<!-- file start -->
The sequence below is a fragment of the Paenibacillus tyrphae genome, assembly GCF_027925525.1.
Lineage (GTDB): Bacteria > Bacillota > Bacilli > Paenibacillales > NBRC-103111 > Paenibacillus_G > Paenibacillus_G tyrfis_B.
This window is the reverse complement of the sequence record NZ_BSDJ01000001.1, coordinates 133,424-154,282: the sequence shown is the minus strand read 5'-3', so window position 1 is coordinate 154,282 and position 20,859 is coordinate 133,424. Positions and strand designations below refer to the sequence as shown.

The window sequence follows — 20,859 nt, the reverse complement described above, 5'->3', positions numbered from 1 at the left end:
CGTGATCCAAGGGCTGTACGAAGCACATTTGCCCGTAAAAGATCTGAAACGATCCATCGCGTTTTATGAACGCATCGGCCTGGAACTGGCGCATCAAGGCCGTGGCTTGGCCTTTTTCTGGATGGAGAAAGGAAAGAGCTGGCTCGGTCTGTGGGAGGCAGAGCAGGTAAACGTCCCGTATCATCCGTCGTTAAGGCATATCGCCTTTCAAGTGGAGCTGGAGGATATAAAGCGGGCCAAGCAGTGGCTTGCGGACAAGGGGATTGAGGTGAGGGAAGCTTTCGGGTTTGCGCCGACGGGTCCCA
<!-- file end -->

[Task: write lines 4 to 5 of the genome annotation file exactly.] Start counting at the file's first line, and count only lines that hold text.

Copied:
The window sequence follows — 20,859 nt, the reverse complement described above, 5'->3', positions numbered from 1 at the left end:
CGTGATCCAAGGGCTGTACGAAGCACATTTGCCCGTAAAAGATCTGAAACGATCCATCGCGTTTTATGAACGCATCGGCCTGGAACTGGCGCATCAAGGCCGTGGCTTGGCCTTTTTCTGGATGGAGAAAGGAAAGAGCTGGCTCGGTCTGTGGGAGGCAGAGCAGGTAAACGTCCCGTATCATCCGTCGTTAAGGCATATCGCCTTTCAAGTGGAGCTGGAGGATATAAAGCGGGCCAAGCAGTGGCTTGCGGACAAGGGGATTGAGGTGAGGGAAGCTTTCGGGTTTGCGCCGACGGGTCCCA